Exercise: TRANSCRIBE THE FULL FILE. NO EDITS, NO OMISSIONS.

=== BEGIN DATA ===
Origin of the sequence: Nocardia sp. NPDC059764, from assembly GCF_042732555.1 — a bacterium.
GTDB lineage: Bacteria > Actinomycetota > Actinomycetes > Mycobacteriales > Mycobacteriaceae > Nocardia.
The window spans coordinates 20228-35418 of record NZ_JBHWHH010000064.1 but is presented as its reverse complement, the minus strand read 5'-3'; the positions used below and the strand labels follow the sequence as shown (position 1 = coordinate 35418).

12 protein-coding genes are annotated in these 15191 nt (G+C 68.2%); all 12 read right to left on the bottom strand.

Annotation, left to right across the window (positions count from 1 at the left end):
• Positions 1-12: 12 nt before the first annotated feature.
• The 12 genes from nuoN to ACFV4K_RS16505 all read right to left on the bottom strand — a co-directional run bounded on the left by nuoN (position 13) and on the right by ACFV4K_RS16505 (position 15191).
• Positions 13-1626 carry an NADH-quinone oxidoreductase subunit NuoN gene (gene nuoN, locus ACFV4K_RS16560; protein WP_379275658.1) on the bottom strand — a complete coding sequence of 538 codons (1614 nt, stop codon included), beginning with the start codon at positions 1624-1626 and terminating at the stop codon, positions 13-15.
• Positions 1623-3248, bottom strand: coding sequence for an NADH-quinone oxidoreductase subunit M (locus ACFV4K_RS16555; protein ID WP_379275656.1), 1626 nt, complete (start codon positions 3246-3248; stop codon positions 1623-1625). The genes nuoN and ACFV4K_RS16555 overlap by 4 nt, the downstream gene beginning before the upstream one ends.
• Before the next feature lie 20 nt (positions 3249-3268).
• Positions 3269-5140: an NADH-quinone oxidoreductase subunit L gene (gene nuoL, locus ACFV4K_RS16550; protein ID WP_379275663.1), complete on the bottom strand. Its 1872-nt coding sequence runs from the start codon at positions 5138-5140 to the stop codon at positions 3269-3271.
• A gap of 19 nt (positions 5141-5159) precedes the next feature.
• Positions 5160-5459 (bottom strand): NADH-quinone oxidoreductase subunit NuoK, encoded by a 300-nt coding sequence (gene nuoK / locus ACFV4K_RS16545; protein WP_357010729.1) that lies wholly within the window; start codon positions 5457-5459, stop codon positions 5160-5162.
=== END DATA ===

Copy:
Origin of the sequence: Nocardia sp. NPDC059764, from assembly GCF_042732555.1 — a bacterium.
GTDB lineage: Bacteria > Actinomycetota > Actinomycetes > Mycobacteriales > Mycobacteriaceae > Nocardia.
The window spans coordinates 20228-35418 of record NZ_JBHWHH010000064.1 but is presented as its reverse complement, the minus strand read 5'-3'; the positions used below and the strand labels follow the sequence as shown (position 1 = coordinate 35418).

12 protein-coding genes are annotated in these 15191 nt (G+C 68.2%); all 12 read right to left on the bottom strand.

Annotation, left to right across the window (positions count from 1 at the left end):
• Positions 1-12: 12 nt before the first annotated feature.
• The 12 genes from nuoN to ACFV4K_RS16505 all read right to left on the bottom strand — a co-directional run bounded on the left by nuoN (position 13) and on the right by ACFV4K_RS16505 (position 15191).
• Positions 13-1626 carry an NADH-quinone oxidoreductase subunit NuoN gene (gene nuoN, locus ACFV4K_RS16560; protein WP_379275658.1) on the bottom strand — a complete coding sequence of 538 codons (1614 nt, stop codon included), beginning with the start codon at positions 1624-1626 and terminating at the stop codon, positions 13-15.
• Positions 1623-3248, bottom strand: coding sequence for an NADH-quinone oxidoreductase subunit M (locus ACFV4K_RS16555; protein ID WP_379275656.1), 1626 nt, complete (start codon positions 3246-3248; stop codon positions 1623-1625). The genes nuoN and ACFV4K_RS16555 overlap by 4 nt, the downstream gene beginning before the upstream one ends.
• Before the next feature lie 20 nt (positions 3249-3268).
• Positions 3269-5140: an NADH-quinone oxidoreductase subunit L gene (gene nuoL, locus ACFV4K_RS16550; protein ID WP_379275663.1), complete on the bottom strand. Its 1872-nt coding sequence runs from the start codon at positions 5138-5140 to the stop codon at positions 3269-3271.
• A gap of 19 nt (positions 5141-5159) precedes the next feature.
• Positions 5160-5459 (bottom strand): NADH-quinone oxidoreductase subunit NuoK, encoded by a 300-nt coding sequence (gene nuoK / locus ACFV4K_RS16545; protein WP_357010729.1) that lies wholly within the window; start codon positions 5457-5459, stop codon positions 5160-5162.